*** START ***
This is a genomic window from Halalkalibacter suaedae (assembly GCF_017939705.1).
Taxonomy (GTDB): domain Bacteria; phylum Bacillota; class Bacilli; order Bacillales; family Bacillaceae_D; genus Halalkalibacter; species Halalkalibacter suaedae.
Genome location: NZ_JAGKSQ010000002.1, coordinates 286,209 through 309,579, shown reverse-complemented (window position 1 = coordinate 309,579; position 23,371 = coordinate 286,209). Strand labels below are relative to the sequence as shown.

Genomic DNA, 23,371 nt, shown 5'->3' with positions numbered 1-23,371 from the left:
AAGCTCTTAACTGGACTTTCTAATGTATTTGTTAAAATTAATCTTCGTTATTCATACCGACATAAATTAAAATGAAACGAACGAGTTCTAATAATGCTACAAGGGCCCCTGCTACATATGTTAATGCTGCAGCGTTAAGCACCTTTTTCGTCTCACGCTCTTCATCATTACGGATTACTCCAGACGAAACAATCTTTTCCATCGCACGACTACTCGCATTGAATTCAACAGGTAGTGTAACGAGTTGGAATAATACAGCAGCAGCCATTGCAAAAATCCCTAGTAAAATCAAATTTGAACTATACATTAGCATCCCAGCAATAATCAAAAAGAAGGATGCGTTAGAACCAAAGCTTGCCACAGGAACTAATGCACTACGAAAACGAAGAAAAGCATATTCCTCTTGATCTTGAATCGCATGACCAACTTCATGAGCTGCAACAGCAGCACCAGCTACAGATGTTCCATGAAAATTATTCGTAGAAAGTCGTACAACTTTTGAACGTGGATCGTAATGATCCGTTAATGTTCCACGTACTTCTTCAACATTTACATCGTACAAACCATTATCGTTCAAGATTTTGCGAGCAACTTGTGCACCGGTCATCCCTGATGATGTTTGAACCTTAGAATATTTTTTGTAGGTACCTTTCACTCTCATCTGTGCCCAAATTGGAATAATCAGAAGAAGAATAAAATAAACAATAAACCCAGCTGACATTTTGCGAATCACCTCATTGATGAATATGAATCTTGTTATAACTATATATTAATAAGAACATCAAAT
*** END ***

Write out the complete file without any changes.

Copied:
This is a genomic window from Halalkalibacter suaedae (assembly GCF_017939705.1).
Taxonomy (GTDB): domain Bacteria; phylum Bacillota; class Bacilli; order Bacillales; family Bacillaceae_D; genus Halalkalibacter; species Halalkalibacter suaedae.
Genome location: NZ_JAGKSQ010000002.1, coordinates 286,209 through 309,579, shown reverse-complemented (window position 1 = coordinate 309,579; position 23,371 = coordinate 286,209). Strand labels below are relative to the sequence as shown.

Genomic DNA, 23,371 nt, shown 5'->3' with positions numbered 1-23,371 from the left:
AAGCTCTTAACTGGACTTTCTAATGTATTTGTTAAAATTAATCTTCGTTATTCATACCGACATAAATTAAAATGAAACGAACGAGTTCTAATAATGCTACAAGGGCCCCTGCTACATATGTTAATGCTGCAGCGTTAAGCACCTTTTTCGTCTCACGCTCTTCATCATTACGGATTACTCCAGACGAAACAATCTTTTCCATCGCACGACTACTCGCATTGAATTCAACAGGTAGTGTAACGAGTTGGAATAATACAGCAGCAGCCATTGCAAAAATCCCTAGTAAAATCAAATTTGAACTATACATTAGCATCCCAGCAATAATCAAAAAGAAGGATGCGTTAGAACCAAAGCTTGCCACAGGAACTAATGCACTACGAAAACGAAGAAAAGCATATTCCTCTTGATCTTGAATCGCATGACCAACTTCATGAGCTGCAACAGCAGCACCAGCTACAGATGTTCCATGAAAATTATTCGTAGAAAGTCGTACAACTTTTGAACGTGGATCGTAATGATCCGTTAATGTTCCACGTACTTCTTCAACATTTACATCGTACAAACCATTATCGTTCAAGATTTTGCGAGCAACTTGTGCACCGGTCATCCCTGATGATGTTTGAACCTTAGAATATTTTTTGTAGGTACCTTTCACTCTCATCTGTGCCCAAATTGGAATAATCAGAAGAAGAATAAAATAAACAATAAACCCAGCTGACATTTTGCGAATCACCTCATTGATGAATATGAATCTTGTTATAACTATATATTAATAAGAACATCAAAT